Saturday, August 05, 2006

Calibrating your own palate

I am always curious in finding out the general palate composition of Singapore wine drinkers. This is because the local food culture is dominated by hot and sweet sauces in their cooking. Most of us are so used to the delicious local food that authentic cooking styles from other countries will need to be fused with the local preferences in order to attract the dinning crowd. It is no wonder the new world wine is doing very well in Singapore, especially those from Australia or other warmer climate. Having grapes from the warmer climate and utilizing the modern techniques of winemaking, new world wine has a fruity and medium bodied palate. The riper grapes also have a higher residual sugar in the wine, causing it to be less tannic (in the case of Red) and less acidic.

I spent most of my evenings in the restaurant mingling with customers, helping them select the wine that is most agreeable with their palate and the food ordered. For a restaurant that serves fusion western style food where the chef uses quite an innovative array of oriental sauces, the pairing of wine and food serves as a good platform to explore the different wine style. As you may recall my earliest article about umami, the fifth sense of our taste buds which is induced by the presence of MSG. It is a description of deliciousness in our mouth. Having food prepared with oriental sauces, the umami stimuli are already present in the food (derived from soya sauce, mushroom, scallop or prawn paste...). Therefore, the choice of wine styles can now be extended beyond our comfort zone.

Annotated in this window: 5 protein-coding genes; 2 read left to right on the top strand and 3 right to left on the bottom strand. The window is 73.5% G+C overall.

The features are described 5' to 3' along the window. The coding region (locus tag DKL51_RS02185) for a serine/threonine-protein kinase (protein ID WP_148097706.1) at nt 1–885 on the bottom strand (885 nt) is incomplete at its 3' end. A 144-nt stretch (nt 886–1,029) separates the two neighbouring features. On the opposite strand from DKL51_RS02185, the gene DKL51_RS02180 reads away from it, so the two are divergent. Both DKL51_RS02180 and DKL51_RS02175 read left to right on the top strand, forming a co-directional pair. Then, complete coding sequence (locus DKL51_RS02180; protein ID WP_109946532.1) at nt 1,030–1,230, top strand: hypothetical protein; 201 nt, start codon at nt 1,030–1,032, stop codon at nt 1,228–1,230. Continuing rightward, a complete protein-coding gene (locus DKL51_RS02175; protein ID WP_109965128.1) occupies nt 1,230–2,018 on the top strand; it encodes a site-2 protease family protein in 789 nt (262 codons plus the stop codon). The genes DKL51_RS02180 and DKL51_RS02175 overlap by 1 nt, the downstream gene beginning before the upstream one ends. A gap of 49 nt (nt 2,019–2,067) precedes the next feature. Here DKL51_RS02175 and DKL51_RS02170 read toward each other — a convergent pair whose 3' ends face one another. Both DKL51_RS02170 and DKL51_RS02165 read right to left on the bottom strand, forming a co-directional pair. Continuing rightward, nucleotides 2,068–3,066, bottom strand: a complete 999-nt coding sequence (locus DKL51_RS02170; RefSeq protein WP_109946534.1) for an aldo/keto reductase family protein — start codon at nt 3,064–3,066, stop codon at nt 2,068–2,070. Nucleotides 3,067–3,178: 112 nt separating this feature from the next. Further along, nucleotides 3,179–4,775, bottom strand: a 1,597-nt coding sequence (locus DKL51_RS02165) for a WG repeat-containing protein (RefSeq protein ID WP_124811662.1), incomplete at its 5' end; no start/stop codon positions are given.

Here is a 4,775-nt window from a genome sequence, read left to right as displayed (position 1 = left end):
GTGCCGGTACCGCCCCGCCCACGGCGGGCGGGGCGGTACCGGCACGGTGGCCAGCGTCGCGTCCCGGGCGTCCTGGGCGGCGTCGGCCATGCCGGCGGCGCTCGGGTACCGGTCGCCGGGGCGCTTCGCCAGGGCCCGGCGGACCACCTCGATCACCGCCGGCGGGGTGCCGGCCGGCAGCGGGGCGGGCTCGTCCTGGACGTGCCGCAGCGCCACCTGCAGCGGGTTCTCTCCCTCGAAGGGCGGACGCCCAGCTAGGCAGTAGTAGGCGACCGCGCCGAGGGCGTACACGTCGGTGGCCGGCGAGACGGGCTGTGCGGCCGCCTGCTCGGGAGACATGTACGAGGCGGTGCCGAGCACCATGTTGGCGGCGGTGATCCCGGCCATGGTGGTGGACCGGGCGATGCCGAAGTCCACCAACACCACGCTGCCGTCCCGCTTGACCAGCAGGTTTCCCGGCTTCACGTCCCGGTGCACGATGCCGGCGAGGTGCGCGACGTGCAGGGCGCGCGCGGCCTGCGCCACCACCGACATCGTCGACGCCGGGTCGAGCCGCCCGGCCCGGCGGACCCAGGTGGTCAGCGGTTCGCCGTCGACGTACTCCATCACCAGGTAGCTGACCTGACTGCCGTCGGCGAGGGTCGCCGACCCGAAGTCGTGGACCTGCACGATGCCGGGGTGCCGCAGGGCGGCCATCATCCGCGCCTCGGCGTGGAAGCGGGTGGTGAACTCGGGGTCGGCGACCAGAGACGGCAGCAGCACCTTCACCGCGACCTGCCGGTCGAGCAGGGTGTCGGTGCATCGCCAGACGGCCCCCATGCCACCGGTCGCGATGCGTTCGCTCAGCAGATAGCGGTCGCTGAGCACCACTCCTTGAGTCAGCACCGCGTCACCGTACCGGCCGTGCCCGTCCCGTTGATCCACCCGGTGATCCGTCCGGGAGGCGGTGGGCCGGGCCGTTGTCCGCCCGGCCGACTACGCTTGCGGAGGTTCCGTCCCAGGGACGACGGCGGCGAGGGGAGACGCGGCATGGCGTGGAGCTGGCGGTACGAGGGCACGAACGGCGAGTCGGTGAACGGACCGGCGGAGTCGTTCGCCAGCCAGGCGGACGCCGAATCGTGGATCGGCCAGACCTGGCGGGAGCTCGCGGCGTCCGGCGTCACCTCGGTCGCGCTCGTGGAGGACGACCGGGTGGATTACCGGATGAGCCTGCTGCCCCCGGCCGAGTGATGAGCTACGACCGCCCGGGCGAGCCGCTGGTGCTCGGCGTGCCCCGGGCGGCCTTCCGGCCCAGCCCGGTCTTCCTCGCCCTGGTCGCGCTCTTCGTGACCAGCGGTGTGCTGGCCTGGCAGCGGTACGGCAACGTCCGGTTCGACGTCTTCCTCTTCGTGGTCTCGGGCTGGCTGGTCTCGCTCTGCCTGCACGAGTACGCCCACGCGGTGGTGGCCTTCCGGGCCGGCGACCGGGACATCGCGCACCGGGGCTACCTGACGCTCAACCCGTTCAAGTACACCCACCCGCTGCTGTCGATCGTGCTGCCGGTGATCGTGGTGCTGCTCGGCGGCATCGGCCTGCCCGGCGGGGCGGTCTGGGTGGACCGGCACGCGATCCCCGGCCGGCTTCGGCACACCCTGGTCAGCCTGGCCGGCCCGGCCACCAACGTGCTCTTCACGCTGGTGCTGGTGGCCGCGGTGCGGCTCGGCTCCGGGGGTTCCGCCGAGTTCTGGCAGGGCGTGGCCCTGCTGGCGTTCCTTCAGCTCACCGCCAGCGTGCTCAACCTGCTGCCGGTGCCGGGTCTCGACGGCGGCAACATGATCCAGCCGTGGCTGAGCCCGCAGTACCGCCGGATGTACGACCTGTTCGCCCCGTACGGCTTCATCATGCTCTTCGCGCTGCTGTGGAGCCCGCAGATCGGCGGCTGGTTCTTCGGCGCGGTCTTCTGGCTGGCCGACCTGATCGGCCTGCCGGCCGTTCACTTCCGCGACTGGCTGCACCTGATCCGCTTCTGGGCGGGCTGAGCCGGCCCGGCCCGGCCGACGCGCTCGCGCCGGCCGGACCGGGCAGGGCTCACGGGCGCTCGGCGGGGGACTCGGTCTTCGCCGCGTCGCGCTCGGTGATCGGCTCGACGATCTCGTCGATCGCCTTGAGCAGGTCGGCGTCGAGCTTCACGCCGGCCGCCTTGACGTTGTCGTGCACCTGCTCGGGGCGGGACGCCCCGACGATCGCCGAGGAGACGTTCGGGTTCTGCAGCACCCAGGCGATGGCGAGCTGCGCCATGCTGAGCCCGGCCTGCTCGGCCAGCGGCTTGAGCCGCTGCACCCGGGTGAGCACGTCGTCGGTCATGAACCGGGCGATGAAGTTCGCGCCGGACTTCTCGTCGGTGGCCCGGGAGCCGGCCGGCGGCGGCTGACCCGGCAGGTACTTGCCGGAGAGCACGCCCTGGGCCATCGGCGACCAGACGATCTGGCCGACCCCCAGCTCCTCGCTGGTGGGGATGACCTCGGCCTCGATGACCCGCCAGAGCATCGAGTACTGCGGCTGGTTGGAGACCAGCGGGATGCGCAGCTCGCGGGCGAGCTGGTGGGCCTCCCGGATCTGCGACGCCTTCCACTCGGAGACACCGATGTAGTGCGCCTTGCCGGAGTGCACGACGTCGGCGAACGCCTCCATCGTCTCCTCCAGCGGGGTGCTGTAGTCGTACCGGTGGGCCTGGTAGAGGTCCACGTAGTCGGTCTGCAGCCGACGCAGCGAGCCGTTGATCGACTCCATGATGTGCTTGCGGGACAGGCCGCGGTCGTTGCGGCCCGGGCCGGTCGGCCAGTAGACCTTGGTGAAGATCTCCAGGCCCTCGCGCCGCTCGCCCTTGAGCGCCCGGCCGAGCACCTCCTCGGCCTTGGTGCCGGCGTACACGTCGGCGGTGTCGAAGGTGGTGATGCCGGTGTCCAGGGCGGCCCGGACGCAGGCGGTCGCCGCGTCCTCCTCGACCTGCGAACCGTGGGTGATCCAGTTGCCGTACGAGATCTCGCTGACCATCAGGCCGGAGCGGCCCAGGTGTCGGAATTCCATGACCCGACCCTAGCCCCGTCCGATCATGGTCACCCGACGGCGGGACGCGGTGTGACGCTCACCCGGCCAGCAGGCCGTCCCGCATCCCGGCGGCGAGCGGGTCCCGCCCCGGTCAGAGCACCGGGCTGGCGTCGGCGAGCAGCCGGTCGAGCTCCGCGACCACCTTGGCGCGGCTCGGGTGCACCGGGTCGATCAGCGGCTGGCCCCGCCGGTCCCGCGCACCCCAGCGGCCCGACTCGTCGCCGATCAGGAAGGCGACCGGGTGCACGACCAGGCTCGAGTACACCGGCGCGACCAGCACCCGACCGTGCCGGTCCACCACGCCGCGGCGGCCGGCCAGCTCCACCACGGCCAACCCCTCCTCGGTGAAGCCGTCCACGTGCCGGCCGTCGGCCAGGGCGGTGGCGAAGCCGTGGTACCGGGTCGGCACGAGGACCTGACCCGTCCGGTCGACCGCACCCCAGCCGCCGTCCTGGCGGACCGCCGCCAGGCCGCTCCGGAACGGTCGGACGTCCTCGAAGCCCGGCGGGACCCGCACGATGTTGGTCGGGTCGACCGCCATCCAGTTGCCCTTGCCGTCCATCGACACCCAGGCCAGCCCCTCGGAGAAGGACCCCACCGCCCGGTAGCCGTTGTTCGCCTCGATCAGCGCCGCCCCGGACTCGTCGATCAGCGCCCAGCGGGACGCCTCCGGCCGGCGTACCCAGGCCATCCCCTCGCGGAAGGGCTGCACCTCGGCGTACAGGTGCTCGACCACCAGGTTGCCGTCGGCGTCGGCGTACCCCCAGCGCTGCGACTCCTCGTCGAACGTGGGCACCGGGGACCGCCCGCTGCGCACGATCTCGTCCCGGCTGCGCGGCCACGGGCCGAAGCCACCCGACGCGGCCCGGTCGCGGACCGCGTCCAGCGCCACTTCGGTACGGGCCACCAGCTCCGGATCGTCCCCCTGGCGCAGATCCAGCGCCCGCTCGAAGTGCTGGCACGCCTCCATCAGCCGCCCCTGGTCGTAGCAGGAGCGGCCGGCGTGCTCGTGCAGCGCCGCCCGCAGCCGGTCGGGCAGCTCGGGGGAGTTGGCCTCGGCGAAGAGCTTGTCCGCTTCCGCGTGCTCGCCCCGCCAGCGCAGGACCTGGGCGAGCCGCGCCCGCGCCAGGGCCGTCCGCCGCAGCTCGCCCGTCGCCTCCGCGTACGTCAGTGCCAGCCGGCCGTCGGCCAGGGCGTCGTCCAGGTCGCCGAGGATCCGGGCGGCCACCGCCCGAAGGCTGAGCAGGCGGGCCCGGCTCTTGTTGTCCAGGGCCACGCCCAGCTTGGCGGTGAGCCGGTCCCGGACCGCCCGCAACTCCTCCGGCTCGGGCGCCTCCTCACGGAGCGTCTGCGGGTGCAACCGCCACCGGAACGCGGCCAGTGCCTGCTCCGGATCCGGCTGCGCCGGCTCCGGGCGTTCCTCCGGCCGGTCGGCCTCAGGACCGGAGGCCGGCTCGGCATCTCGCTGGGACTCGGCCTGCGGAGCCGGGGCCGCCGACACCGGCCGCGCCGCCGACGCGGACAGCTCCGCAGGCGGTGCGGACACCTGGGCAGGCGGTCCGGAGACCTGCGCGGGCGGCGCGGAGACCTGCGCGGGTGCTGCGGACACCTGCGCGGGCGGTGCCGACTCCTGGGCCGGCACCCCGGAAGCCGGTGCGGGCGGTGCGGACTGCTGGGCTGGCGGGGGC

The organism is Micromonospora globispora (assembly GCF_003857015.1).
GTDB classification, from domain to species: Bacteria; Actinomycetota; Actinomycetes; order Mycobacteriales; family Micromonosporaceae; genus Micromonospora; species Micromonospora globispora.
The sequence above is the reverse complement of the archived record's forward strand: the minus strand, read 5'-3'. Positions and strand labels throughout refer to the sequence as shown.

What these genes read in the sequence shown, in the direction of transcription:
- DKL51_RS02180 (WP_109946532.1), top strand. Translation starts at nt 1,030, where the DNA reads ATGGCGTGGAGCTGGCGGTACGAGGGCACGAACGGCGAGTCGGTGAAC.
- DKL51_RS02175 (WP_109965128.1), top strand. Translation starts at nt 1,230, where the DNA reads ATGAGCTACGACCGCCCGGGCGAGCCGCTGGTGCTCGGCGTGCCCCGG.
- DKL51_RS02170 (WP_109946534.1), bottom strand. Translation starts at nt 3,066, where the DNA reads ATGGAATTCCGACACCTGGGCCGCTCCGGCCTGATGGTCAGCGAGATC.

To calibrate one's palate, we can start by summarizing our food preference. If we are worshippers of Singapore’s local delights, the warmer climate wines are naturally more agreeable with our palate. However, this also means we can now utilize the umami stimuli in the food to satisfy our palate requirement and match it with the cooler climate wine whose higher tannins will blend with the food to enhance the overall sense of deliciousness.

Shiraz from France’s Northen Rhone and Australia’s Barossa Valley has a different palate composition. The best food to go with the Rhone could be a stewed meat dish that will benefit from the peppery nature of the wine. The Barossa’s shiraz tend to be more smooth and sweet, therefore a peppery meat dish will be a great choice.

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Cher Lim
Wine Treasures Pte Ltd



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